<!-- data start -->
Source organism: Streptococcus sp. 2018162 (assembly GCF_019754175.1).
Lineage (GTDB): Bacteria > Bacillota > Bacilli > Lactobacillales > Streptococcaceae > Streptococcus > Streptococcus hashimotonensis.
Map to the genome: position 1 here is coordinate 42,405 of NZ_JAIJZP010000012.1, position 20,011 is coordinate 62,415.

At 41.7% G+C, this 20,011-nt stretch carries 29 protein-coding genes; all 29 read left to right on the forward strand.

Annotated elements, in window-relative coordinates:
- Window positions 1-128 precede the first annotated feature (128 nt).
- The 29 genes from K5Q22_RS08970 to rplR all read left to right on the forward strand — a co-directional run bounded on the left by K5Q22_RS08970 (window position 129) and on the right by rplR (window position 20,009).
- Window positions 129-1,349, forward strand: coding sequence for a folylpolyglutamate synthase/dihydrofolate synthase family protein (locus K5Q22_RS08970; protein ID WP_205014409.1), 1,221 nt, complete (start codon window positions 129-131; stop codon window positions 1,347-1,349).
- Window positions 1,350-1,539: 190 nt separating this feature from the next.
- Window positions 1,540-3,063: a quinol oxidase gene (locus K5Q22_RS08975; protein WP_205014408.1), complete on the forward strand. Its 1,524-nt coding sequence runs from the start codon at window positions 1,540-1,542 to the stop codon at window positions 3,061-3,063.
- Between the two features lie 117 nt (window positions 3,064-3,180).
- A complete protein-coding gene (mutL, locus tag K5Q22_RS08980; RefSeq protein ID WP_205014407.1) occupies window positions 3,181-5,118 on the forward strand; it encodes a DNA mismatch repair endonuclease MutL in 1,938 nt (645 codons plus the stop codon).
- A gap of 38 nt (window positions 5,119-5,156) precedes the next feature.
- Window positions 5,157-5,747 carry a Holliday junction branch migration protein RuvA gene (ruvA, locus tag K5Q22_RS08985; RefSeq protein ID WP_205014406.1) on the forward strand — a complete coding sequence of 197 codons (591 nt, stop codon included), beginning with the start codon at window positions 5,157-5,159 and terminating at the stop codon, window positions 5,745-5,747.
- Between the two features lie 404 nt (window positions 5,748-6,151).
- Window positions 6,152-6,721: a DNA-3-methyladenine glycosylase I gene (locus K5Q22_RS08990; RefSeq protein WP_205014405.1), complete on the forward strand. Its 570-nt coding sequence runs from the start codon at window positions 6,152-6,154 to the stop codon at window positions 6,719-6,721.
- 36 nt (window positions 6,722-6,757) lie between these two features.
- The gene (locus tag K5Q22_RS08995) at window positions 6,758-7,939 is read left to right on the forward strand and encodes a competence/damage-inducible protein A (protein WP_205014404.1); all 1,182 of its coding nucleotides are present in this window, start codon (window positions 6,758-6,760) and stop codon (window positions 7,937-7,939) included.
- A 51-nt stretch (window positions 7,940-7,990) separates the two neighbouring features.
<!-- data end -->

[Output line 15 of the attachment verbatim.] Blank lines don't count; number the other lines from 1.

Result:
- Between the two features lie 404 nt (window positions 5,748-6,151).